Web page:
Civil Rights Act of 1964
Through the cooperation of the Civil Rights Committee, the American Bar Association, and the NAACP, the Civil Rights Act of 1964 was passed. The Act was debated in the Senate for sixty days making the Civil Rights bill the longest debated bill in history. Unlike its predecessors the Civil Rights Act of 1964 addressed public education reform, desegregation of public facilities and accommodations, and equal employment for all citizens.  However, the Civil Rights Act of 1964 was especially important for the role it played in the desegregation of schools. Title IV of the Act specifically addressed desegregation of schools throughout the nation. “Desegregation” is defined as the “assignment of student to public schools and within such schools without regard to their race, color, religion, or national origin.” This order allowed students of any background to attend any school of their choosing. Title VI of the Civil Rights Act allowed the Federal Government to withhold funding from public institutions such as hospitals and schools if they did not desegregate their walls. The threat of withholding funds from schools across the nation helped to expedite the integration of schools like Mansfield High in Mansfield Texas. Thanks to Title IV and Title VI of the Civil Rights Act of 1964, Mansfield was finally integrated its schools in 1966; ten years after Mansfield High’s attempted integration in 1956.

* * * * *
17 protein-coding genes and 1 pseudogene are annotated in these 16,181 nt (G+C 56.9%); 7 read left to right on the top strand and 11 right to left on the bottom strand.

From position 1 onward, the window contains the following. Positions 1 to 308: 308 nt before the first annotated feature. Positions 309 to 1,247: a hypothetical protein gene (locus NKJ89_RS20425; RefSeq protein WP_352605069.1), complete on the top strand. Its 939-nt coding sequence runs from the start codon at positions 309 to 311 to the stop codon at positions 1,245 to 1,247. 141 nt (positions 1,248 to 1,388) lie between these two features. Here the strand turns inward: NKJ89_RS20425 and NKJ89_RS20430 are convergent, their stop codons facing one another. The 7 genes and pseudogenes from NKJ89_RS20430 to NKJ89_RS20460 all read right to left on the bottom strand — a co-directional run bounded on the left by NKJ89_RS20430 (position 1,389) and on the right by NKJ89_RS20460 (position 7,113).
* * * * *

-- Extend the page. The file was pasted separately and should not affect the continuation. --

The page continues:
Landmark Legislation: The Civil Rights Act of 1964
Congress. Civil Rights Act of 1964. Title II, Title IV, Title VII
 Congress. Civil Rights Act of 1964. Title IV
 Congress. Civil Rights Act of 1964. Title IV, Title VI